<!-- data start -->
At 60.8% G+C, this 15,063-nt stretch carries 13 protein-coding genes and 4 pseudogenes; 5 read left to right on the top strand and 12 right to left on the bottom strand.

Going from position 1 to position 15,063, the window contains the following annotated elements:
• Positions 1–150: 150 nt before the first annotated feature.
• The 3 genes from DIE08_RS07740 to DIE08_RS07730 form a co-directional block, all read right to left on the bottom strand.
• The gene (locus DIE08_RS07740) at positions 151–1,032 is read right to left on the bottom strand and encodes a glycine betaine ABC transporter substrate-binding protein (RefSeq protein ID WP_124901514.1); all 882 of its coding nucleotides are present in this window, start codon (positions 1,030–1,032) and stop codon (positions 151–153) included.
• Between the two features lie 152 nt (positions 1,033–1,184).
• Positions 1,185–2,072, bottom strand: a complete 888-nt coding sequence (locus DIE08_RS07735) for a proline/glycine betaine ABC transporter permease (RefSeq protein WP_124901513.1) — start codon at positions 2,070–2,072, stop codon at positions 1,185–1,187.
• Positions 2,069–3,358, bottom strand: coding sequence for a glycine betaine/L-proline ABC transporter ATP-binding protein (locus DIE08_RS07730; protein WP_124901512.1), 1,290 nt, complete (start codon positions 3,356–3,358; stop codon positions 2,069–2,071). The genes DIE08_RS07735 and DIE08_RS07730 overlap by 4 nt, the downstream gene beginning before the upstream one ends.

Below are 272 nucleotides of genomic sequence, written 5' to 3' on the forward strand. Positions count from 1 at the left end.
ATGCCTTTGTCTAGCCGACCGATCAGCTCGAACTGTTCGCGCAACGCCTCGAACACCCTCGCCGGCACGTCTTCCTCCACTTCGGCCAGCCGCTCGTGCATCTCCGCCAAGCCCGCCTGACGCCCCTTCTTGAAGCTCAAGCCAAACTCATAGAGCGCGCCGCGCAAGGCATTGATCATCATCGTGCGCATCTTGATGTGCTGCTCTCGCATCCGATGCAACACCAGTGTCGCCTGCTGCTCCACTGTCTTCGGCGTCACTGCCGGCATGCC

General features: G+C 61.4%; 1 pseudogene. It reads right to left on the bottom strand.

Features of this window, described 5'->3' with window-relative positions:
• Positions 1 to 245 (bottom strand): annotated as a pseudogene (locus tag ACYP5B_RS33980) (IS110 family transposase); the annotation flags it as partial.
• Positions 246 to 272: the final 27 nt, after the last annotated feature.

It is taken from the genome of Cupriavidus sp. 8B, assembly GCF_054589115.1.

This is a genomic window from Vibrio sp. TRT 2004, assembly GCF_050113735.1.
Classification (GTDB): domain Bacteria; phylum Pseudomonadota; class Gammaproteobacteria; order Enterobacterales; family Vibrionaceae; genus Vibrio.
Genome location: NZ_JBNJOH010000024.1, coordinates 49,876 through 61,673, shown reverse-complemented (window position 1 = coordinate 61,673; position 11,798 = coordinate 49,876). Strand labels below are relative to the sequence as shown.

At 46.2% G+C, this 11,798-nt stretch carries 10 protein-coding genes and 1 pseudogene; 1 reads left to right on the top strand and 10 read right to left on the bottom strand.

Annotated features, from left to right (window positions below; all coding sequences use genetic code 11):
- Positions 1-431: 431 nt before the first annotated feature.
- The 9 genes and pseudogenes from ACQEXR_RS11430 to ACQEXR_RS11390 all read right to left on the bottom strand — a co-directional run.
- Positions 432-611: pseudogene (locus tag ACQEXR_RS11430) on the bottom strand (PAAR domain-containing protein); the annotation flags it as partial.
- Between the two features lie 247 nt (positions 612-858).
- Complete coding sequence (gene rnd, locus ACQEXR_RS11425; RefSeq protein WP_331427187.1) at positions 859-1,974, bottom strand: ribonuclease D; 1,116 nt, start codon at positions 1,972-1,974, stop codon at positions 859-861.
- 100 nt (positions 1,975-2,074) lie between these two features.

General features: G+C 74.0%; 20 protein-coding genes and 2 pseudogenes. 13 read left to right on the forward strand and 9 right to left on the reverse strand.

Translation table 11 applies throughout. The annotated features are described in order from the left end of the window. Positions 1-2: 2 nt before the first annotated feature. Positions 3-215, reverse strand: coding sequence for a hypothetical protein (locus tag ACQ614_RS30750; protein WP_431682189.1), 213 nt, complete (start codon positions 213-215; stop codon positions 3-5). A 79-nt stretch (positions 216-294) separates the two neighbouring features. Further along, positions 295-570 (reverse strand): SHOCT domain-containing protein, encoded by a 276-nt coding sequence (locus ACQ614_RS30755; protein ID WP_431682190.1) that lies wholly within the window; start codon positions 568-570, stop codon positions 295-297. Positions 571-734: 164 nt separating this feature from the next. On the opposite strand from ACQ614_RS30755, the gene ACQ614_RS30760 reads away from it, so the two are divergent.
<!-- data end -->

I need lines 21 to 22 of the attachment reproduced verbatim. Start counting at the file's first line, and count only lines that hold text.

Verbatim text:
- Positions 1-431: 431 nt before the first annotated feature.
- The 9 genes and pseudogenes from ACQEXR_RS11430 to ACQEXR_RS11390 all read right to left on the bottom strand — a co-directional run.